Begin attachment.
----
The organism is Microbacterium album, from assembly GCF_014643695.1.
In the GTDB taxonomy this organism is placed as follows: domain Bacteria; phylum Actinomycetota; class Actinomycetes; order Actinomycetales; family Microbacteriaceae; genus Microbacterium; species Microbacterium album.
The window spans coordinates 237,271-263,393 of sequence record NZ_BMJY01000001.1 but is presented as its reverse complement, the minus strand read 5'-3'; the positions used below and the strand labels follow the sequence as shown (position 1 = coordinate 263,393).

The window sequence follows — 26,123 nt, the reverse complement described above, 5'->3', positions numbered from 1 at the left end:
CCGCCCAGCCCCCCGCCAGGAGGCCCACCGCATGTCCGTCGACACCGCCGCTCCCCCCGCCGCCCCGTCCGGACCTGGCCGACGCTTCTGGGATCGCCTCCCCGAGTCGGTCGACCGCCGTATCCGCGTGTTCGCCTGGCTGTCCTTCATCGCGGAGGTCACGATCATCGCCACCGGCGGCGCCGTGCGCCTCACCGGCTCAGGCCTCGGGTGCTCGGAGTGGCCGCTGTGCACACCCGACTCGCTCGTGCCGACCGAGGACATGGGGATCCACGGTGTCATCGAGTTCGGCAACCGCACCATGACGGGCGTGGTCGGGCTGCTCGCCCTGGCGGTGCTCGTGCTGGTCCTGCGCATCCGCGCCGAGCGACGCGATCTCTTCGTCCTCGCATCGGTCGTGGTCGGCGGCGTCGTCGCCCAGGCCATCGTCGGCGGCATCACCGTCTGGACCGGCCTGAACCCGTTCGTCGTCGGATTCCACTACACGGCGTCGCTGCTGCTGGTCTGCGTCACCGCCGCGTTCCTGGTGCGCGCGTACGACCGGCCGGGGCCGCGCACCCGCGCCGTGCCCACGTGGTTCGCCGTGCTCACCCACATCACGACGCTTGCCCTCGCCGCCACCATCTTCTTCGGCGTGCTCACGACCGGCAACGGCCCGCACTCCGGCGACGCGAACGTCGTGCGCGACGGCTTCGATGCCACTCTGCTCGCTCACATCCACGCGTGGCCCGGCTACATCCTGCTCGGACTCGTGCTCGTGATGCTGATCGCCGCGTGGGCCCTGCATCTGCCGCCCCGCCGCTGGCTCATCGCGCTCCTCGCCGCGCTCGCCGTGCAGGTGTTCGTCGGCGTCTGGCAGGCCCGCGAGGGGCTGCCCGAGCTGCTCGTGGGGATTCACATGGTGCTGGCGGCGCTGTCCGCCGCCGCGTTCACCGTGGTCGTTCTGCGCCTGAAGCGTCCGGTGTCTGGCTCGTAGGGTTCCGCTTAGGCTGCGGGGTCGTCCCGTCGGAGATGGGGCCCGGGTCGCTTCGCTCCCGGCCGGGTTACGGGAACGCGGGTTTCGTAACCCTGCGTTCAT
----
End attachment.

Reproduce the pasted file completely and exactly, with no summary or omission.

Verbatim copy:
The organism is Microbacterium album, from assembly GCF_014643695.1.
In the GTDB taxonomy this organism is placed as follows: domain Bacteria; phylum Actinomycetota; class Actinomycetes; order Actinomycetales; family Microbacteriaceae; genus Microbacterium; species Microbacterium album.
The window spans coordinates 237,271-263,393 of sequence record NZ_BMJY01000001.1 but is presented as its reverse complement, the minus strand read 5'-3'; the positions used below and the strand labels follow the sequence as shown (position 1 = coordinate 263,393).

The window sequence follows — 26,123 nt, the reverse complement described above, 5'->3', positions numbered from 1 at the left end:
CCGCCCAGCCCCCCGCCAGGAGGCCCACCGCATGTCCGTCGACACCGCCGCTCCCCCCGCCGCCCCGTCCGGACCTGGCCGACGCTTCTGGGATCGCCTCCCCGAGTCGGTCGACCGCCGTATCCGCGTGTTCGCCTGGCTGTCCTTCATCGCGGAGGTCACGATCATCGCCACCGGCGGCGCCGTGCGCCTCACCGGCTCAGGCCTCGGGTGCTCGGAGTGGCCGCTGTGCACACCCGACTCGCTCGTGCCGACCGAGGACATGGGGATCCACGGTGTCATCGAGTTCGGCAACCGCACCATGACGGGCGTGGTCGGGCTGCTCGCCCTGGCGGTGCTCGTGCTGGTCCTGCGCATCCGCGCCGAGCGACGCGATCTCTTCGTCCTCGCATCGGTCGTGGTCGGCGGCGTCGTCGCCCAGGCCATCGTCGGCGGCATCACCGTCTGGACCGGCCTGAACCCGTTCGTCGTCGGATTCCACTACACGGCGTCGCTGCTGCTGGTCTGCGTCACCGCCGCGTTCCTGGTGCGCGCGTACGACCGGCCGGGGCCGCGCACCCGCGCCGTGCCCACGTGGTTCGCCGTGCTCACCCACATCACGACGCTTGCCCTCGCCGCCACCATCTTCTTCGGCGTGCTCACGACCGGCAACGGCCCGCACTCCGGCGACGCGAACGTCGTGCGCGACGGCTTCGATGCCACTCTGCTCGCTCACATCCACGCGTGGCCCGGCTACATCCTGCTCGGACTCGTGCTCGTGATGCTGATCGCCGCGTGGGCCCTGCATCTGCCGCCCCGCCGCTGGCTCATCGCGCTCCTCGCCGCGCTCGCCGTGCAGGTGTTCGTCGGCGTCTGGCAGGCCCGCGAGGGGCTGCCCGAGCTGCTCGTGGGGATTCACATGGTGCTGGCGGCGCTGTCCGCCGCCGCGTTCACCGTGGTCGTTCTGCGCCTGAAGCGTCCGGTGTCTGGCTCGTAGGGTTCCGCTTAGGCTGCGGGGTCGTCCCGTCGGAGATGGGGCCCGGGTCGCTTCGCTCCCGGCCGGGTTACGGGAACGCGGGTTTCGTAACCCTGCGTTCAT